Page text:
Jonas Hiller

Under Pressure: Jonas Hiller


“Under Pressure” is a preseason series we’ll be running on PHT. For each team in the NHL, we’ll pick one player, coach, GM, mascot or whatever that everyone will be watching closely this season. Feel free to play the song as you read along. Also feel free to go to the comment section and tell us we picked poorly.

For the Anaheim Ducks we picked… goaltender Jonas Hiller.

To be sure, Hiller hasn’t suffered a fall from grace, but his job is on the line all the same. When he struggled early in the 2013 campaign, Viktor Fasth rose to the occasion and while Hiller eventually bounced back, in the interim Fasth went from being a relative unknown to a viable starter.

Fasth is kicking off a two-year contract that comes with an affordable $2.9 million annual cap hit. On top of that, the Ducks have a couple strong goaltending prospects in John Gibson and Igor Bobkov. All three of those netminders are still question marks, but if Fasth in particular doesn’t regress this season, then Hiller will be in a very difficult position going forward.

This is a contract year for Hiller and presumably the 31-year-old netminder will be seeking a lucrative long-term deal. That won’t happen in Anaheim unless he can assert that the Ducks need him despite their other options.

The best way for Hiller to accomplish that would be to step up in the playoffs. So far, he’s only participated in 20 postseason contests and has never led the team past the second round. That’s by no means solely or even primarily his fault, but by the same token, it will be much harder for the Ducks to rationalize moving past him if he pulls off some timely heroics.

They do have the pieces around him to make a respectable run this season, although they are by no means a favorite to win the Stanley Cup. They need players to find another level for that to happen and Hiller’s one of them.

Even if he isn’t able to pull that off, it’s still vital for him to compete for time with Fasth and find a way to be at the very least solid. The free agent market isn’t always kind to goaltenders and if Hiller has to enter it, he’ll want to do so as a clear-cut starter. This would be a horrible year for him to struggle as far as his long-term career goals are concerned.

For all of our Under Pressure series, click here.

Add Lecavalier to list of expensive Flyers healthy scratches

Vincent Lecavalier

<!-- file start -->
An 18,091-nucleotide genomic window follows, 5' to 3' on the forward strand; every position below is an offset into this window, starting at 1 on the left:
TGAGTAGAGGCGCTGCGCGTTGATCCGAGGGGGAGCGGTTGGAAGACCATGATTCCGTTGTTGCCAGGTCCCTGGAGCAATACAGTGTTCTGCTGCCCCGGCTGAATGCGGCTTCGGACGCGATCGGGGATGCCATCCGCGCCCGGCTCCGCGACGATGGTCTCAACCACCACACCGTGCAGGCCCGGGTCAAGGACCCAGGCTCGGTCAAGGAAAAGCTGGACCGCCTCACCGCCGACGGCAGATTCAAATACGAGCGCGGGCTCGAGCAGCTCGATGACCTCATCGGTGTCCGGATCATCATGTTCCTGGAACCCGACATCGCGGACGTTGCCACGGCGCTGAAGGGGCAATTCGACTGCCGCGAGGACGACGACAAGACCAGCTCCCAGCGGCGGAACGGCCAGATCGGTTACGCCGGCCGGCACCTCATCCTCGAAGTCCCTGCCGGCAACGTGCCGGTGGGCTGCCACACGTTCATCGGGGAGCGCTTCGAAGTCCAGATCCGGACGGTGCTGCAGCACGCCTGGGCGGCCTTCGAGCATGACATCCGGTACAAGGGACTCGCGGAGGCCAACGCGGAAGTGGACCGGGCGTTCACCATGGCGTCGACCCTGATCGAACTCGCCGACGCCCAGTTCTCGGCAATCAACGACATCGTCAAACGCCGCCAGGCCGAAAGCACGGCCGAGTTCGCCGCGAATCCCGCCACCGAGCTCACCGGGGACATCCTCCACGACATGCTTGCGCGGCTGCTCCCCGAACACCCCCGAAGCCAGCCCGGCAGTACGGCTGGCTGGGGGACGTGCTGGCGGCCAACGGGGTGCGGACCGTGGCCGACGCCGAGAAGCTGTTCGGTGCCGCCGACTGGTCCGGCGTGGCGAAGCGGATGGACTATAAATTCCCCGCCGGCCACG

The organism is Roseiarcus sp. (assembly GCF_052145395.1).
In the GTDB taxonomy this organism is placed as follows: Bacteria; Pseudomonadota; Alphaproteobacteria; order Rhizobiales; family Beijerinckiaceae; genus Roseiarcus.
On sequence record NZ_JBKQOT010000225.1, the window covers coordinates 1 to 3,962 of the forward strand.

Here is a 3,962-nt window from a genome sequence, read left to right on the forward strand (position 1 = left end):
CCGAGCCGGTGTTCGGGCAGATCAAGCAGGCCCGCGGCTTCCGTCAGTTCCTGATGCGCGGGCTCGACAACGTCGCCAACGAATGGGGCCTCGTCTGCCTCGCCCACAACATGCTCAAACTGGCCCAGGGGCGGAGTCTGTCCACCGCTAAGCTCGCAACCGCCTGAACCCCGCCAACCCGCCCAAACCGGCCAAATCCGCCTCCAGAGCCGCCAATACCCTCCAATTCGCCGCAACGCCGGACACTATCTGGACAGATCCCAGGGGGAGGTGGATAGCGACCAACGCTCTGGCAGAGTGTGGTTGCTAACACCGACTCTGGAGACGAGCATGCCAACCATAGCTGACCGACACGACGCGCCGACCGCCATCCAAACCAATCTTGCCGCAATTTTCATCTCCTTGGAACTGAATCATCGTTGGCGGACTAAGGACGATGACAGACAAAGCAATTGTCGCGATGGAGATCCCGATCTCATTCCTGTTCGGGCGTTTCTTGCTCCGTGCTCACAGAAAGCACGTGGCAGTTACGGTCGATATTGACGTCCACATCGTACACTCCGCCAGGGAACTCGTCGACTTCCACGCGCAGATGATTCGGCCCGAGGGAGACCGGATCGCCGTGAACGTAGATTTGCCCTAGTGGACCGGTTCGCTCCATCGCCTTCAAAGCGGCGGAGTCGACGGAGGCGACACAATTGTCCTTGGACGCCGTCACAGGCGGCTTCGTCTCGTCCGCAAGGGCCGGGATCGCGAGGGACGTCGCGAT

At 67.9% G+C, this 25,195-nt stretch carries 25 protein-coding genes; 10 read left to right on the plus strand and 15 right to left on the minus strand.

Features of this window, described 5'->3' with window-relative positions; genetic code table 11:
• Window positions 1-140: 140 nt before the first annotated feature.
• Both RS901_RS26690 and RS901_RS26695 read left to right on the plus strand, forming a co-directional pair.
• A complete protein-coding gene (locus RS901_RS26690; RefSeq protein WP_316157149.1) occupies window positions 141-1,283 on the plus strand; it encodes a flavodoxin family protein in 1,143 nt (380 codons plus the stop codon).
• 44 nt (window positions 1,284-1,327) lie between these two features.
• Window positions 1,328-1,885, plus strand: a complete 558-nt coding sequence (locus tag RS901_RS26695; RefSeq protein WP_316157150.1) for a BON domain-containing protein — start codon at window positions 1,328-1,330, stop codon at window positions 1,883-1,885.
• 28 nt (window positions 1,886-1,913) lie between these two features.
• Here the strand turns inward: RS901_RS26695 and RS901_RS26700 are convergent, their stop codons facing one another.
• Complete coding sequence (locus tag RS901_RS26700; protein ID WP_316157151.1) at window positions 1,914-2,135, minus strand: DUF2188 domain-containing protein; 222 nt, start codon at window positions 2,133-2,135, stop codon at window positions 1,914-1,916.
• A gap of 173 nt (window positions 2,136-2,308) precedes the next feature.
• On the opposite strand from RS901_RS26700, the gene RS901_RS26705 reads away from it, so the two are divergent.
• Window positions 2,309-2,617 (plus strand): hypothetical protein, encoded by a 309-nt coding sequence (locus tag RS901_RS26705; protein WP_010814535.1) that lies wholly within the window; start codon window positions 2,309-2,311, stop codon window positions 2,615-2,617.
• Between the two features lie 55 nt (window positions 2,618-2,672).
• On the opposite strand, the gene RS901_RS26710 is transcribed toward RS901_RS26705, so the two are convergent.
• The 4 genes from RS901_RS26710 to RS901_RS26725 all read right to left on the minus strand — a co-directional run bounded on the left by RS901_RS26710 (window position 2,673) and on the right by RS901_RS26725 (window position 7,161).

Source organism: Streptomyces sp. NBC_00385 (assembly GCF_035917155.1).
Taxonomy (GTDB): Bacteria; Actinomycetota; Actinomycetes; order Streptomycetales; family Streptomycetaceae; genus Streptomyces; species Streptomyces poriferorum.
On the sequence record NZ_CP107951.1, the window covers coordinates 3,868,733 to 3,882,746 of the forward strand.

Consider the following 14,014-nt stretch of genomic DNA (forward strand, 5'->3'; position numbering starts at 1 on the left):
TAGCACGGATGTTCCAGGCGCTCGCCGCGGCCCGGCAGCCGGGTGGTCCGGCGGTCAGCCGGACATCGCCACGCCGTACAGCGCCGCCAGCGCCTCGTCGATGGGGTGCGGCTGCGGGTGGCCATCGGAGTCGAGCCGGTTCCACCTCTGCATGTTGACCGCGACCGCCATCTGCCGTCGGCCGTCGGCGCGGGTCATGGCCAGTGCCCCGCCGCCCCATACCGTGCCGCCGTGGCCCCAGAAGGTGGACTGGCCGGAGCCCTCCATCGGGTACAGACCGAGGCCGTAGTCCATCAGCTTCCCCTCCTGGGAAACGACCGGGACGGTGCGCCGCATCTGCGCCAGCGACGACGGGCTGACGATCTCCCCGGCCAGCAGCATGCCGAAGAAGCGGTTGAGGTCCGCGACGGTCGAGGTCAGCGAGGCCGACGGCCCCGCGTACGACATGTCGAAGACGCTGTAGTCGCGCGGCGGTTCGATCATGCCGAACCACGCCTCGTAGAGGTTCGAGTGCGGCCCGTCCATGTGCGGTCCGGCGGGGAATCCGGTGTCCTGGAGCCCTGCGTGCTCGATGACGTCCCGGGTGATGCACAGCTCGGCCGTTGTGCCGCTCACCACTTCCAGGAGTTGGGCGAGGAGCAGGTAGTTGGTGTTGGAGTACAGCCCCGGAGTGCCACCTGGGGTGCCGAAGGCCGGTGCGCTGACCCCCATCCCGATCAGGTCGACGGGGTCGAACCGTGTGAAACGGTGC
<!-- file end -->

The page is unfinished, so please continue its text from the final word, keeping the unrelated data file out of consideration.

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Are the Philadelphia Flyers aiming for some sort of record when it comes to expensive (potential) healthy scratches?

While lineups are obviously subject to change, notes that Vincent Lecavalier appears to be among a rather rich group of Flyers who are expected to sit during their season-opener.

Also likely to be in street clothes: Sam Gagner and Luke Schenn.

That’s $11.3 million in cap space rotting on the bench, and that’s only counting what the Flyers are paying Gagner.

“I really don’t know what to say,” Lecavalier said. “I’ll practice hard and be ready when they call me up.”

The quotes from Lecavalier, Gagner and Schenn only get sadder from there, a reminder that there are human beings attached to these numbers – whether you focus on disappointing stats or bloated salaries.

Flyers fans with the urge to reach for an Alka-Setzler can at least take some comfort in knowing that the team will see $6.8 million in savings after this season, as both Gagner and Schenn are on expiring deals.

It could be a long season, though, and this Lecavalier headache may not truly end until his contract expires following the 2017-18 campaign.

Video: NHL drops hammer, suspends Torres for 41 games


One of the NHL’s most notorious hitters has been tagged by the league.

On Monday, the Department of Player Safety announced that San Jose forward Raffi Torres has been suspended 41 games — half of the regular season — for an illegal check to the head of Anaheim’s Jakob Silfverberg.

The length of Torres’ suspension is a combination of the Silfverberg hit and Torres’ history of delivering hits to the heads of opposing players, including Jordan Eberle, Jarret Stoll, Nate Prosser and Marian Hossa.

“Torres has repeatedly violated league playing rules,” the Department of Player Safety explained. “And has been sanctioned multiple times for similar infractions.”

The league also noted that Torres has been warned, fined, or suspended on nine occasions over the course of his career, “the majority of which have involved a hit to an opponent’s head.”

“Same player every year,” Ducks forward Ryan Kesler said following the hit on Silfverberg. “I played with the guy [in Vancouver]. He needs to learn how to hit. That has no part in our game anymore.”

As for what lies ahead, things could get interesting upon potential appeal:

Torres successfully appealed a suspension under the previous CBA, getting his punishment for the Hossa hit reduced from 25 to 21 games.

Under terms of the new CBA, Torres isn’t categorized as a repeat offender because his last suspension came in May of 2013 — more than two years ago.

Of course, part of the reason Torres hasn’t run afoul of the league in two years is because he’s barely played.

Knee injuries limited Torres to just 12 games in ’13-14, and he sat out last season entirely.